Dr. Erica Walker - Putting Standards to the TestPublished in TC Today - Volume 37, No. 2
SINCE 1892, WHEN THE National Education Association appointed the "Committee of Ten" to rethink high school education, the United States has wrestled with whether and how to set standards for what American students should learn. And since 1904, when TC's E.L. Thorndike published An Introduction to the Theory of Mental and Social Measurements, educators have sought ways to assess whether students are hitting the mark.
Since the late 1980s, a new standards movement has sought to bring greater coherence to state education systems and again has triggered parallel developments in assessment. Forty-five states have recently adopted the Common Core State Standards -- a new set of learning and performance standards in math and English for grades 1-12 that was developed by the Council of Chief State School Officers and the National Governors Association Center for Best Practices. Assessments geared to the Common Core are due to be released in 2014.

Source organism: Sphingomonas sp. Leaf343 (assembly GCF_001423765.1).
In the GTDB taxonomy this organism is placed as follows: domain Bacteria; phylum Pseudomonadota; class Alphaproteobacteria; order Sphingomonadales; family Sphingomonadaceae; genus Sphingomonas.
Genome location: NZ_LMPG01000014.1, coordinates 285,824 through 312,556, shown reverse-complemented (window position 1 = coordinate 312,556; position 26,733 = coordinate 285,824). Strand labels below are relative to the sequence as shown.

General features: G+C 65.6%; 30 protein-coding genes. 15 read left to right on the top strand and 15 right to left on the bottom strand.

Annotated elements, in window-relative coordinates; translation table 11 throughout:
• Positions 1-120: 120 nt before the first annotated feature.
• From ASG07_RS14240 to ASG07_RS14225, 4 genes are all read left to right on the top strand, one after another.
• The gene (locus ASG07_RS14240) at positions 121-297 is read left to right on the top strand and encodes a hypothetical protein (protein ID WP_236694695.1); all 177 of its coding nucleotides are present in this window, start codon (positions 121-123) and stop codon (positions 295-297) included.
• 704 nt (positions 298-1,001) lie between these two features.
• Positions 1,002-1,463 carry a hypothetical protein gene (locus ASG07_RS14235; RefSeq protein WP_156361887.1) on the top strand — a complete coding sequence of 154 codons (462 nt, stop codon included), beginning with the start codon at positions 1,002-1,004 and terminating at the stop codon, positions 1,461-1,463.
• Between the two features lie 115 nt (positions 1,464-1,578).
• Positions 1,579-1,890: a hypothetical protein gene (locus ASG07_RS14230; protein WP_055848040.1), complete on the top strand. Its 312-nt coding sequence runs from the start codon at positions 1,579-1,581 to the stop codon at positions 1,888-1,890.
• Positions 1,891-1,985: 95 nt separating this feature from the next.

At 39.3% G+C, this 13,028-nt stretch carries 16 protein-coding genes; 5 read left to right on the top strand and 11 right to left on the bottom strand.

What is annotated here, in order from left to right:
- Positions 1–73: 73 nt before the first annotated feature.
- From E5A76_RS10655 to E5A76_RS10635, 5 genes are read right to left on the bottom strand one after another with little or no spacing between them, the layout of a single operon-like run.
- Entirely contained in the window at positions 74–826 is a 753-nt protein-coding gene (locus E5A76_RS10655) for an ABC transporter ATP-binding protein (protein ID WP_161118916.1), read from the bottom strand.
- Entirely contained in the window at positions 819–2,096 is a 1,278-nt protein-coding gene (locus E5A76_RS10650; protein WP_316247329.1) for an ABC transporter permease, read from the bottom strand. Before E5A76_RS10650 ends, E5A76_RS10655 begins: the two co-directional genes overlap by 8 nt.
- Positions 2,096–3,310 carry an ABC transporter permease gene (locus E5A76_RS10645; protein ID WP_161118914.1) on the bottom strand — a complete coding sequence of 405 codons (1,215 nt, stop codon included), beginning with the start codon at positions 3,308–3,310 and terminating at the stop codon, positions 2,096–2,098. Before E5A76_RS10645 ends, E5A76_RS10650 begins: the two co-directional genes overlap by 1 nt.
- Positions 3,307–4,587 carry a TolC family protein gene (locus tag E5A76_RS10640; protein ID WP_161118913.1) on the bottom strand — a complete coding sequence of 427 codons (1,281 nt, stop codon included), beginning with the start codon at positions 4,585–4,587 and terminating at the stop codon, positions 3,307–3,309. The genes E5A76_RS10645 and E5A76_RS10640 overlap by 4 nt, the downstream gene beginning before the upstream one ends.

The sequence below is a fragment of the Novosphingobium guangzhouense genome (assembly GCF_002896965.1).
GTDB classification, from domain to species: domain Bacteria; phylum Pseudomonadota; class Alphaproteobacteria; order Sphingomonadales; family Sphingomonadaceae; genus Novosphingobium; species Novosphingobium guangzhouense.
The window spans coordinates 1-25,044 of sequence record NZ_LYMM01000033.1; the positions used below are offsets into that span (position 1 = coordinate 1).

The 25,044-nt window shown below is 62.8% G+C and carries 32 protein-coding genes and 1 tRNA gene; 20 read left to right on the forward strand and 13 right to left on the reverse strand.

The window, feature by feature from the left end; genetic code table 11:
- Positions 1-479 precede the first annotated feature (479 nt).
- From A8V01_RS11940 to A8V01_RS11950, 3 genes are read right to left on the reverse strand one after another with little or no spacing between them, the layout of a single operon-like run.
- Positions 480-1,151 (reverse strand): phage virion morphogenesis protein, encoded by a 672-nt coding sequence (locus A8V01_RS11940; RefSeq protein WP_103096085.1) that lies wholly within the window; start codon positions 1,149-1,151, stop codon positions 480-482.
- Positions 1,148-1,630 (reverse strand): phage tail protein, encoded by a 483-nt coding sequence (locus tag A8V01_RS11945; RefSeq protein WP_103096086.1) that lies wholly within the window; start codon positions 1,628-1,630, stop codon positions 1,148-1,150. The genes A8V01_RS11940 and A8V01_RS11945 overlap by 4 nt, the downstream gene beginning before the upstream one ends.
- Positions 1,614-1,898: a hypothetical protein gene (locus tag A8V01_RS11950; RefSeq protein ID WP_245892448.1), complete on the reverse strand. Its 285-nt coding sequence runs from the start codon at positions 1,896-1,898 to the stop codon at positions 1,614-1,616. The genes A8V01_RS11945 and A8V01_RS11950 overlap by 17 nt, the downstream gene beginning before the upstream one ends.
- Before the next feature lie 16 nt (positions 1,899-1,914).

What has the state standards movement accomplished, and where is it headed?
What was the genesis of the state standards movement?
JEFFREY HENIG: The idea of standards emerged out of a realistic and appropriate assessment that American education was so fragmented and diverse and localized that a fair amount of mediocre or even indifferent teaching was occurring unobserved in areas with low-income and minority students. Standards were meant to be a kick in the butt, particularly to districts, schools, principals and teachers who were content with "moving kids through."
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